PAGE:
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The long-term outcome of impulsive compulsive behaviours in Parkinson’s disease
  1. Pedro Melo Barbosa1,2,3,
  2. Atbin Djamshidian1,4,
  3. Sean S O'Sullivan5,
  4. Eduardo de Pablo-Fernandez1,2,3,
  5. Prasad Korlipara2,3,
  6. Huw R Morris2,3,
  7. Kailash P Bhatia2,3,
  8. Patricia Limousin2,3,
  9. Thomas Foltynie2,3,
  10. Andrew J Lees1,
  11. Thomas T Warner1,2,3
  1. 1 Reta Lila Weston Institute of Neurological Studies, UCL Queen Square Institute of Neurology, London, UK
  2. 2 Department of Clinical and Movement Neurosciences, UCL Queen Square Institute of Neurology, London, UK
  3. 3 The National Hospital for Neurology and Neurosurgery, London UK
  4. 4 Department of Neurology, Innsbruck Medical University, Innsbruck, Austria
  5. 5 Department of Neurology, Bon Secours Hospital, Cork, Ireland
  1. Correspondence to Dr Thomas T Warner, Reta Lila Weston Institute of Neurological Studies, Department of Clinical and Movement Neuroscience, UCL Queen Square Institute of Neurology, London WC1N1PJ, UK; t.warner{at}

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Impulsive compulsive behaviours (ICBs) such as dopamine dysregulation syndrome (DDS), pathological gambling, compulsive sexual behaviour, punding, compulsive shopping and binge eating are recognised complications of dopaminergic treatment that affect at least one in seven patients with Parkinson’s disease (PD).1 Only a few studies provide long-term data on ICBs although any firm conclusions are limited by restricted follow-up periods. We present long-term longitudinal data on 46 PD patients with ICBs with follow-up for a mean period of 8.2 years.


Patients with PD and ICBs who participated in previous research studies from 2007 to 2012 visit 1 (V1) were invited for re-assessment visit 2 (V2). Participants underwent a clinical interview and assessment with questionnaires and scales (detailed in online supplementary materials). The diagnosis of ICBs was based on screening questionnaires and confirmed with a structured interview. The study received ethics approval. Data was analysed in Statistical Package for Social Science 22 (SPSS 22). All variables were tested for normality and statistical tests chosen accordingly. A p value<0.05 was considered significant. Bonferroni correction was applied for comparison between visits and significance was considered to have been reached when p<0.025.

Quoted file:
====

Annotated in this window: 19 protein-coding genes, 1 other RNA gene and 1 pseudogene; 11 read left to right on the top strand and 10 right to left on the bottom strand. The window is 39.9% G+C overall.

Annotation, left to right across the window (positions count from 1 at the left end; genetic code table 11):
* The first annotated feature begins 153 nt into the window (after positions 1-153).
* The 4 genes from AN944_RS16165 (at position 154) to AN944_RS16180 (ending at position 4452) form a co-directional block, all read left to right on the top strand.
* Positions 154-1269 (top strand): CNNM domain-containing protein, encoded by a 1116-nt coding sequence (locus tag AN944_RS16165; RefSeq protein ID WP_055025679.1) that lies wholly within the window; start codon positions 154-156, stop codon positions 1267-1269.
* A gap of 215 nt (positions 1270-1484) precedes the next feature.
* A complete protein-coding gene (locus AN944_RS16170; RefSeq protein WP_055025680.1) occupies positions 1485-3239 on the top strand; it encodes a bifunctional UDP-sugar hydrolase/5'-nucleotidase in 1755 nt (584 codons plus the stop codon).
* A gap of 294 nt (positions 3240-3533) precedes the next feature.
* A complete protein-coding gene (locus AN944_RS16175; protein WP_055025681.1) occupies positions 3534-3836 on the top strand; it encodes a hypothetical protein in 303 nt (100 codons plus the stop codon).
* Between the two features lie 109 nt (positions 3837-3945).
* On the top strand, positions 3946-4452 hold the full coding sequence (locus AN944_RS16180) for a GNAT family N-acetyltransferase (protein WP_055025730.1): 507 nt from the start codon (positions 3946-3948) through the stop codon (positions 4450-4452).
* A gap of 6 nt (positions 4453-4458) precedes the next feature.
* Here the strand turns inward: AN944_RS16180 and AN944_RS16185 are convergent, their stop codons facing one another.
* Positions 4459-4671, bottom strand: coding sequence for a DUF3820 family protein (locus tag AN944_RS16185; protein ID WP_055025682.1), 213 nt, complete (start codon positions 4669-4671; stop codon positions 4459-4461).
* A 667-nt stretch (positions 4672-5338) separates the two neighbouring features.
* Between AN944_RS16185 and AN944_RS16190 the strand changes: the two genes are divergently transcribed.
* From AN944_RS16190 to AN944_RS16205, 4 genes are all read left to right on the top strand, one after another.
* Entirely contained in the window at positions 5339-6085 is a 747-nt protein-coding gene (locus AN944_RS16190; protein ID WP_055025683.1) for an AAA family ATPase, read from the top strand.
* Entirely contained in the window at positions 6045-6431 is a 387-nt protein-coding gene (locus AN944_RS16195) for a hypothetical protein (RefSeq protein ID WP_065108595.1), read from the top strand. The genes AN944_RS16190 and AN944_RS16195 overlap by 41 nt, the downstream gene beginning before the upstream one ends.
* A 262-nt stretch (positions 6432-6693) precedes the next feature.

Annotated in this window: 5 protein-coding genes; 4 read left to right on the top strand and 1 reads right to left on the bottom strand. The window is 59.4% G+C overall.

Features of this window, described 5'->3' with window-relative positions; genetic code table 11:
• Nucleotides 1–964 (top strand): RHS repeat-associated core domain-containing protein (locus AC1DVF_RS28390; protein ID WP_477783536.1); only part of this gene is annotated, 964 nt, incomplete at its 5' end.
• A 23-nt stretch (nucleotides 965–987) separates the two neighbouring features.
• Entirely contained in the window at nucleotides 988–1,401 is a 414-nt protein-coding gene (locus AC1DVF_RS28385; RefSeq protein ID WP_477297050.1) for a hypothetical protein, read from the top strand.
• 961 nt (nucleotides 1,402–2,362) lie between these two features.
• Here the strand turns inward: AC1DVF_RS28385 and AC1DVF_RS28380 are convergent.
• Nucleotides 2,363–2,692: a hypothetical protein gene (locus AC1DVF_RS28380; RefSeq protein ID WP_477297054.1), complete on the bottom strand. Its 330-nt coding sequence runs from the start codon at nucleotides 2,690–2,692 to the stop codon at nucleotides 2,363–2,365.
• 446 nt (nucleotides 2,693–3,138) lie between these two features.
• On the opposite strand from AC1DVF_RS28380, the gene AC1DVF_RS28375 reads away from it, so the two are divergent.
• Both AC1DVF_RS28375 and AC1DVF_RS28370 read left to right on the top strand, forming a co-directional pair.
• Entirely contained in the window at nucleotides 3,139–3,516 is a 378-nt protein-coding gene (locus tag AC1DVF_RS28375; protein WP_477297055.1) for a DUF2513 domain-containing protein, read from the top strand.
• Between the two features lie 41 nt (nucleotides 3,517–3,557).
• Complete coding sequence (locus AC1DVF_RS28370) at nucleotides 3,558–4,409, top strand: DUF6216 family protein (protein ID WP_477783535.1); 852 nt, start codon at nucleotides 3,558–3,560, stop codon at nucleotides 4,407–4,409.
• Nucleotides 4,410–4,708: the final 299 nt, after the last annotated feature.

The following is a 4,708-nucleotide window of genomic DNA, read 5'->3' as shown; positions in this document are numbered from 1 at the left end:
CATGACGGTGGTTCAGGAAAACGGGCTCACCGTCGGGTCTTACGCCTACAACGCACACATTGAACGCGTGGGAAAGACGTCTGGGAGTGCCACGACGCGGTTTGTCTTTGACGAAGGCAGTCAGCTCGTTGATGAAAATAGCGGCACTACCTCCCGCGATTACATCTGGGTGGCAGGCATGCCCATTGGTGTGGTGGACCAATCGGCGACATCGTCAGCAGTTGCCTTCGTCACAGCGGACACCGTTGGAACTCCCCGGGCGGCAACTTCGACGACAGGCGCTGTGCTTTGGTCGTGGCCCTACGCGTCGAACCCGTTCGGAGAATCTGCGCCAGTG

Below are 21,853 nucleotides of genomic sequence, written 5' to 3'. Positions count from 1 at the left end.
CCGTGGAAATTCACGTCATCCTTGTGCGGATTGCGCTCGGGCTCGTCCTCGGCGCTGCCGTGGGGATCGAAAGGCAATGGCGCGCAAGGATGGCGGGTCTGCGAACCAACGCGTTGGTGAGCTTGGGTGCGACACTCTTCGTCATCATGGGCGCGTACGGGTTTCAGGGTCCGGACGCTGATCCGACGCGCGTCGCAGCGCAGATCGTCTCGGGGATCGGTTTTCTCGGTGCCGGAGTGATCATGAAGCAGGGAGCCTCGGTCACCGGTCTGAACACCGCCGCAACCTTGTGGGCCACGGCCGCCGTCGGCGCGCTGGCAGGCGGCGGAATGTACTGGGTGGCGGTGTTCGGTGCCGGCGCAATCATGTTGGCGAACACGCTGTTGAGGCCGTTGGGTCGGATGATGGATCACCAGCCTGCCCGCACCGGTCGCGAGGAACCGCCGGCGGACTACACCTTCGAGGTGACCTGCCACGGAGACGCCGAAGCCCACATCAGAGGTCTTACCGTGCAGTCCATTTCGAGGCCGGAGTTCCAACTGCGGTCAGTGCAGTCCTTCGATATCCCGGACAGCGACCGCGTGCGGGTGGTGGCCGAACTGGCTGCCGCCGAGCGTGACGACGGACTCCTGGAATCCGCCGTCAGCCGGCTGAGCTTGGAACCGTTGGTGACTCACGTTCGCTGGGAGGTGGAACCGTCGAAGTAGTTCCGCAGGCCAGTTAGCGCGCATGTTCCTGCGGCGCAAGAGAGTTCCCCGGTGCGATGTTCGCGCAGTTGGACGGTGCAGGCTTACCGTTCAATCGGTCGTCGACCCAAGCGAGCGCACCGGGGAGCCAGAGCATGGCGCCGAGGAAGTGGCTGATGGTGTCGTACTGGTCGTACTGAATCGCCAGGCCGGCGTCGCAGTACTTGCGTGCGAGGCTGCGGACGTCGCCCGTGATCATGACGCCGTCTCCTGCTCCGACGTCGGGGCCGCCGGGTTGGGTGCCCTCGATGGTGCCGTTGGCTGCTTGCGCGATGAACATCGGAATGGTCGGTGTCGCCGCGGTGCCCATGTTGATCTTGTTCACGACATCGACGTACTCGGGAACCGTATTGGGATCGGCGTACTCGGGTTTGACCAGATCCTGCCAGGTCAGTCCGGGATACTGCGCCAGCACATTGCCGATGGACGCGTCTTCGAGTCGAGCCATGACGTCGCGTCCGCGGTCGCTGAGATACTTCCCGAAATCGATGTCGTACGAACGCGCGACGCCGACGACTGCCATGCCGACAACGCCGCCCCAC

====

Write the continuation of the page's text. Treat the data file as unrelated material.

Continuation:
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Of the 90 original participants, 46 were included. Eight declined to participate, five were lost to follow-up and 31 had died (see online supplementary figure 1). No cases of suicide or traumatic fatality were reported. Participants were followed up for 8.2 years (±2.6). Three patients had a biallelic parkin mutation. See table 1 for demographic and clinical details at each visit and online supplementary table 1 for results of the scales/questionnaires used at V2.

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Table 1

Comparison between visits

Initial treatment of ICBs consisted of …

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